Prynne, William: The Soveraigne Power of Parliaments and Kingdomes: Divided into Foure Parts Together with an Appendix [...]; [bound with] Romes Master-peece [...]; [bound with] The Opening of the Great Seale of England; [bound with] An Humble Remonstrance Against the Tax of Ship-Money Lately Imposed [...] London: printed for Michael Sparke Senior, 1643. Small 4to. (225 x 170mm), pp.[xii], 56, [i], 78-112; [iv], 38, ff. 39-40, pp.41-56, ff.57-60, pp.57-79, [i]; [viii], 150, [iv], 36, 112, 121-218, [ii]; 36 (with p.36 misnumbered), [ii]; [ii], 32, [ii]; [ii], 34. Woodcut intials and decorations. Various pen and pencil annotations, occasional light spots and smudges. To the first part of Soveraigne Power, a horizontal closed tear to pp.109-10 affecting one line of text; a second tear in the same place on the following leaf has been repaired to verso, one line of text to the recto has been affected but remains legible. Approximately 1cm loss across the head margin of pp.111-2, not affecting text. A v-shaped tear to the same page creates a triangular flap (approx 2 x 1.5 x 1cm) affecting the text but causing no loss. Near contemporary brown speckled calf, almost invisibly rebacked and corners repaired, raised bands, red morocco gilt title label to spine, renewed endpapers toned at edges, faded text inked to fore-edge. An interesting and handsome copy, very good. Illegible ownership inscription to top of first title-page. Manuscript notes to two initial blanks. To the first: four lines of contemporary manuscript (the first line now illegible); a single line in later pencil, querying whether the handwriting above may be that of Prynne; the rest of the page filled with notes on Prynne in a later but still old hand. To the following page: seven lines of text in the same contemporary hand; again in pencil, 'The autograph of Prynne?'. Both of these leaves have had their tattered edges carefully repaired. We have obtained a copy of an extensive example of Prynne's handwriting from the University of Nottingham's Special Collections Department, but are unable to say definitively whether the script is his. Rome's Master-peece is found here in a variant edition with the first 'c' omitted from 'conscience ' on the title-page. It also retains its final leaf, 'The Examination of Henry Mayo'. The Opening of the Great Seale [...] has the misprint 'Lodon' to title-page. 'Although Prynne's was the officially commissioned defence by parliament of its sovereignty (and he had read, and quoted, Jean Bodin on sovereignty), it is no landmark in political theory. Rather, The Soveraigne Powers of Parliaments is a series of post hoc justifications of actions taken by the parliamentary army during the campaign itself. The full title of the work reflects Prynne's priorities: The Treachery and Disloyalty of Papists to their Soveraignes, in Doctrine and Practise.' (ODNB) ESTC R203193, R212542, R234376 & R212529 respectively; Wing P4087A, P4089, P4103, P3962' P4055, P4026 & P3982 respectively. Ref: 51308show full image..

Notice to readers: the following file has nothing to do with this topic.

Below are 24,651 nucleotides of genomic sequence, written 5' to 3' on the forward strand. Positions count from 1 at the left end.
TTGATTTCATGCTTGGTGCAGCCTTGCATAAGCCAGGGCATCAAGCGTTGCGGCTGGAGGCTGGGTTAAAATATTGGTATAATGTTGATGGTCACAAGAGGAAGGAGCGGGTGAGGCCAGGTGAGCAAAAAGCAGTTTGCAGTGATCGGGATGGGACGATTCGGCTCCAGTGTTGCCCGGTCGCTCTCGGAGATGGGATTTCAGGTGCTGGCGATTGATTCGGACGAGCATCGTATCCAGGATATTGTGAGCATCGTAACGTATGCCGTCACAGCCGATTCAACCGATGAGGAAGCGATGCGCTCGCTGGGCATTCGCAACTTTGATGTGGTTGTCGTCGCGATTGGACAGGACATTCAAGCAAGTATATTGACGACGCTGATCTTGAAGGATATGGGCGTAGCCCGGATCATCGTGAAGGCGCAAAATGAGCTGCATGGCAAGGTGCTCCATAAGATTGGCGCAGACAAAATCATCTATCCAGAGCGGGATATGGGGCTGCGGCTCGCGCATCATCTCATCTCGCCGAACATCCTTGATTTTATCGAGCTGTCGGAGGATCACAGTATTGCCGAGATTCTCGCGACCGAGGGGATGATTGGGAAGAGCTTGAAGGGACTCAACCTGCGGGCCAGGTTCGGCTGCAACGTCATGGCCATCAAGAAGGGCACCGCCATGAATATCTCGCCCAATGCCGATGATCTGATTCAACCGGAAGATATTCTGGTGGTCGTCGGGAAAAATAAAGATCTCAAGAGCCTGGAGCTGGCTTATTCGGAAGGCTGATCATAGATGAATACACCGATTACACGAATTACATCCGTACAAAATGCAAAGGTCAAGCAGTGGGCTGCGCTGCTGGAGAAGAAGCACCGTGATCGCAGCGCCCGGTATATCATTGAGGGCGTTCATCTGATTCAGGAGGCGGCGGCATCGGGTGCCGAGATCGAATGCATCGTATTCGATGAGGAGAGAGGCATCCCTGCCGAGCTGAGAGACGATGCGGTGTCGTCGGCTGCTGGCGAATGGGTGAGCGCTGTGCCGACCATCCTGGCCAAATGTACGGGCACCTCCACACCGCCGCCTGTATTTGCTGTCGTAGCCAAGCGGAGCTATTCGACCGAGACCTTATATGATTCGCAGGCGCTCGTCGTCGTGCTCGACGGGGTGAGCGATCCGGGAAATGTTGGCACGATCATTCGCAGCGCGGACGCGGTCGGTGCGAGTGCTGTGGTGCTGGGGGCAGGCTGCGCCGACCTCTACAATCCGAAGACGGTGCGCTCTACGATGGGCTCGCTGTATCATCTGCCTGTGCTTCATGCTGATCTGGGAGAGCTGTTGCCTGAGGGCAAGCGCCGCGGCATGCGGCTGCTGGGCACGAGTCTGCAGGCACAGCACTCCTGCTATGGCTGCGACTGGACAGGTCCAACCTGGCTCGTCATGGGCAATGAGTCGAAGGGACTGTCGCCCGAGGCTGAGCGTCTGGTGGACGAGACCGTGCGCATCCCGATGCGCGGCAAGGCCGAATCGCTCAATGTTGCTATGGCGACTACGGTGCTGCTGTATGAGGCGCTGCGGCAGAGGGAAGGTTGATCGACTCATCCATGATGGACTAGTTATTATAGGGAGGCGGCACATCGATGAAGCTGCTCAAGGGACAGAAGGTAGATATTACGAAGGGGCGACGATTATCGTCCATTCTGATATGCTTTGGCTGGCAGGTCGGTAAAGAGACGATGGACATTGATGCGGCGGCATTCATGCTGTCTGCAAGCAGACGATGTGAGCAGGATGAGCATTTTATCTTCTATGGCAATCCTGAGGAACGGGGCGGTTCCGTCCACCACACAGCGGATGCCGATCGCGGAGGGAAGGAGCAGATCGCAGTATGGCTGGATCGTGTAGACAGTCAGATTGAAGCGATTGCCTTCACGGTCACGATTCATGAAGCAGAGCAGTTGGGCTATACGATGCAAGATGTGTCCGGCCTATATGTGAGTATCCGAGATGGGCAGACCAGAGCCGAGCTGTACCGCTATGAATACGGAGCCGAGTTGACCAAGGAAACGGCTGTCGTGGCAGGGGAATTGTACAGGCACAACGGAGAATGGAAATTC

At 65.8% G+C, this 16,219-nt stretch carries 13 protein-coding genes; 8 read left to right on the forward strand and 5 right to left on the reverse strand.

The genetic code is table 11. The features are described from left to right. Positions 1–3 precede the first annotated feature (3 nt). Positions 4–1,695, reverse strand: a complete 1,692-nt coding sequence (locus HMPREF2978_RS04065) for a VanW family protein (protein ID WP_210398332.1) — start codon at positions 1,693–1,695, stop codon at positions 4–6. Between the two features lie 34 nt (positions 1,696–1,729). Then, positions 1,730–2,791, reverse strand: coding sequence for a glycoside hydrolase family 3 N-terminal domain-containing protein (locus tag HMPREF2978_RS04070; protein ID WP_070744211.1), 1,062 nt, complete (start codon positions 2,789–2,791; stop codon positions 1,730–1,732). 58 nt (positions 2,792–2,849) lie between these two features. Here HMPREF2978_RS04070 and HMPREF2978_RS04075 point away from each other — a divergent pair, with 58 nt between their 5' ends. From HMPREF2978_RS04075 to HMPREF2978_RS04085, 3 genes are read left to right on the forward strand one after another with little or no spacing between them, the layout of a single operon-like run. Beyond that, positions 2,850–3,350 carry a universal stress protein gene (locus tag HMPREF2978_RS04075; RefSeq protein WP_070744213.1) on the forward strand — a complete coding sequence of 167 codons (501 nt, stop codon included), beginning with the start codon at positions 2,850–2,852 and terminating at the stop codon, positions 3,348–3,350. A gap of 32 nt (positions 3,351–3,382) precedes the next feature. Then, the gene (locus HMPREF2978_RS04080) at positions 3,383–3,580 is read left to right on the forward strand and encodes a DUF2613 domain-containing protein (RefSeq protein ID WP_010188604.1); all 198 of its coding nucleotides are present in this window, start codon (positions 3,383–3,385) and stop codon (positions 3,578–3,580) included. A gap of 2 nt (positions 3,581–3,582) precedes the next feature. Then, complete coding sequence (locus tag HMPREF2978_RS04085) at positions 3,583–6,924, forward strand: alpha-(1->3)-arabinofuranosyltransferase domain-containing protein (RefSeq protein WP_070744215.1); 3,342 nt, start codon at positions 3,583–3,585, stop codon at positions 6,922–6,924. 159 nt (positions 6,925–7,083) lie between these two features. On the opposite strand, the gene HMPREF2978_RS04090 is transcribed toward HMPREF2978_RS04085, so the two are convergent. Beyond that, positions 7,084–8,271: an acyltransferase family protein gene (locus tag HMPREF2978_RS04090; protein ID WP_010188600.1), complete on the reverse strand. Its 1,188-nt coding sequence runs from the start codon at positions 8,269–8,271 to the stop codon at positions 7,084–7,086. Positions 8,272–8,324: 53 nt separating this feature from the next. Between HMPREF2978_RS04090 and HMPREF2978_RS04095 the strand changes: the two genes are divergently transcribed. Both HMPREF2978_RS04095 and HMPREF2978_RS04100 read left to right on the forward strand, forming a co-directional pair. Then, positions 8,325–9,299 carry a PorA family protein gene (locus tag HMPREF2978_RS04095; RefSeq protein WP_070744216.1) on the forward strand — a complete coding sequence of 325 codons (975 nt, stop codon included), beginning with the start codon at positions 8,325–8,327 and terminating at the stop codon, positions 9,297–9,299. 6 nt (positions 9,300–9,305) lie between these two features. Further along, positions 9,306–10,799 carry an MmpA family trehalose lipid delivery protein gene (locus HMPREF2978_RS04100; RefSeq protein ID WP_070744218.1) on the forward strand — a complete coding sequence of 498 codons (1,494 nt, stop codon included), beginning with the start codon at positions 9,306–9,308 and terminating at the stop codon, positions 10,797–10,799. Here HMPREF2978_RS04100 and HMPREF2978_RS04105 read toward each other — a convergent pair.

Reynolds, Jack: The Great Paternalist. Titus Salt and the Growth of Nineteenth-Century Bradford. London: Maurice Temple Smith in association with The University of Bradford, 1983. 8vo., pp. 382. Black cloth, silver lettering. Dustwrapper slightly creased. Very good. Ref: 51389
Rogers, W.H. Hamilton: Memorials of the West. Historical and Descriptive, collected on the borderland of Somerset, Dorset, and Devon. Exeter: James G. Commin, 1888. 8vo. pp. [iv], 398 + frontispiece, 3 coloured, 1 double page, and 25 regular plates, illustrations within text. Contemporary half maroon morocco with marbled boards, spine in six gilt-ruled compartments with raised bands, second compartment gilt-lettered direct, marbled endpapers, top edge gilt, just slightly rubbed at extremities. Ref: 31743